TF Archives

The Belfast Legend Continues - Part 1

Author: michelle pirovich
Wednesday, May 7, 2003
'Belfast'- it's all about smiley-tees, good vibes, the shuffle and of course the music. Melbourne's partying institution is upon us again and to get you in the mood TranZfusion fired some quick questions at Melbourne's old skool DJ legends. First up, Khalil Hegarty, Simon Coyle and of course Richie Rich.

Khalil Hegarty

What is Belfast all about for you-
Belfast is all about looking through my record collection, and playing songs from six however many years ago that I used to play or used to love on the dancefloor.

What do you miss about the old days-
An incredibly tight scene where you'd run into the same people at house gigs, techno gigs, drum'n'bass gigs, and hip hop gigs. And because of that, there are a lot of people who I don't see anymore. After years in the scene as promoters, DJs or punters, they've moved on either lifestyle-wise or music-wise, and some have passed away. Rest in peace.

What is the biggest change you have witnessed in Melbourne's dance scene-
The sheer fact that it's gone from underground (and mysterious) to being an incredibly visible and accepted part of culture in Melbourne. A decade ago, you'd be lucky to see anything about club culture in The Age or Rolling Stone. Now it's a regular thing.

Some time has passed since Melbourne's dance scene began to emerge, any stand out memories-
They're all a bit hazy. But there are some truly brilliant nights that I can remember. The first Razor party I ever went to blew my mind. As did the first time I went to Saratoga. Upstairs at Savage was always cool - there was always great music and the same goes for the Loft parties at Chasers, Jayse Knipe's sets at Fantasia and Electric at Redhead. But two parties always stand out: 'Land of the Giants' and 'Where the Wild Things Are.' The latter was Jeff Mills' first Australian tour, and he truly made people go insane. The whole building nearly caught fire thanks to a stray cigarette, and Jeff Tyler played a morning set to die for.

What track are you most looking forward to playing for the old skoolers-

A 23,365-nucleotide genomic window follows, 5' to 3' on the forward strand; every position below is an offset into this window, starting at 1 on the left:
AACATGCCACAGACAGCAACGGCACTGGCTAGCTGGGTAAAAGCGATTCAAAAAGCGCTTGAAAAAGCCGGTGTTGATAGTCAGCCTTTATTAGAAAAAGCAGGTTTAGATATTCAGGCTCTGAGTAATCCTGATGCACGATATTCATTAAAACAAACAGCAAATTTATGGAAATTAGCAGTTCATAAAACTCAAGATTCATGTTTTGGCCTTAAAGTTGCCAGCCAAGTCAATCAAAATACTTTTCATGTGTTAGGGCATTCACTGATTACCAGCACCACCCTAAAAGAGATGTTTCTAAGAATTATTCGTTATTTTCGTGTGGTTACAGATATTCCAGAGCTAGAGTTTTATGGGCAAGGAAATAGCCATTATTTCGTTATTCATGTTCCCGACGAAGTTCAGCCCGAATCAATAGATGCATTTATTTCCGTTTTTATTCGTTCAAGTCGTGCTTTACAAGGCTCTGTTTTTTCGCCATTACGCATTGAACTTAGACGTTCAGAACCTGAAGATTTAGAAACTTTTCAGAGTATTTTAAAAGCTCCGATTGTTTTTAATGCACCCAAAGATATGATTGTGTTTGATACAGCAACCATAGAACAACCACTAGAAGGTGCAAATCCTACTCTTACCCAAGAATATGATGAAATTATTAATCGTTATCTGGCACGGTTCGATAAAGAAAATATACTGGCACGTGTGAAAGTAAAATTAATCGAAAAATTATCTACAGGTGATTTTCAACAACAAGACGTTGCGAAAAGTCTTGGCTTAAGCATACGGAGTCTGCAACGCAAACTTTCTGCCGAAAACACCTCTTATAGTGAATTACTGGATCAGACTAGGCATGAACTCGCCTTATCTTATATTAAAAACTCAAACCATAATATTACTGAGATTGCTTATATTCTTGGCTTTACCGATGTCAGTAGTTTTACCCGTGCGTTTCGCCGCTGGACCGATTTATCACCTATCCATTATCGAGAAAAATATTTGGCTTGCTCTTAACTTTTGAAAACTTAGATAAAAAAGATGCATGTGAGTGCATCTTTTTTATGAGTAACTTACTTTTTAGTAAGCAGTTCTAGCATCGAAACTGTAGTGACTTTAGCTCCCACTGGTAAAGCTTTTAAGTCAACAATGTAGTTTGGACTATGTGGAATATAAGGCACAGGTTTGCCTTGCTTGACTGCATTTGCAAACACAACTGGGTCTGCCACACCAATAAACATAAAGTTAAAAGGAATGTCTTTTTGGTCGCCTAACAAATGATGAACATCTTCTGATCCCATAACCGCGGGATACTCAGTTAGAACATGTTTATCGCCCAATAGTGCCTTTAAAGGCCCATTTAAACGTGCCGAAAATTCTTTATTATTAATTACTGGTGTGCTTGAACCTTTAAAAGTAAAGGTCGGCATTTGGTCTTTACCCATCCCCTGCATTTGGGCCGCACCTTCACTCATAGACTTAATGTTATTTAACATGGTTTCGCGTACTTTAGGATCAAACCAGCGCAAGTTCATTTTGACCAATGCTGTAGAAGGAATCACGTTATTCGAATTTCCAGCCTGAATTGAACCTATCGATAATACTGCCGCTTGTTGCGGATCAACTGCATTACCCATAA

Maybe Biz Markie's Nobody Beats The Biz.

What track do you never want to hear again-
Anything by the Prodigy.

What track could you never part with-
Lesson 3 by Double Dee and Steinski, Lesson 4 by DJ Shadow, or Lesson 6 by Cut Chemist.

Is it as good today as it was back then-
Trying to make a comparison is kinda wrong. Things are so different now to back then that comparing them doesn't make sense. Now, dance music is a multi-million dollar industry with a high level of professionalism, corporate investors, and DJs who run their own companies. Back then, it was a just a bunch of dudes who wanted to put on a good party and find a way to pay their rent for a while, and DJs who were trying to pay for their record habits. In many ways it's better now, but people are always going to be nostalgic whether it's about music or football. I say, enjoy everything you've got - while you've got it.

Simon Coyle

What is Belfast all about for you-
A night to run amuck I guess - not take it all so seriously and listen to the old (and sometimes almost comical) tunes of yester year...

What do you miss about the old days-
Just the fact it was new to us then and therefore very exciting. We had a community feeling that I'm sure the regular new comers of today enjoy only for a while.

What is the biggest change you have witnessed in Melbourne's dance scene-
Commercialisation of the movement.

Some time has passed since Melbourne's dance scene began to emerge, any stand out memories-
Of course -
Back of Palace was the Shit!
Friday nights at Whizz - Mansion.
Hardware 2 was my personal favourite I think.
Early Earthcores.
Cosmic baby first time at Palace (I know it should have been shameful but wasn't...)
Sasha at dream (it was all just dance then....)
The first halcyon knights w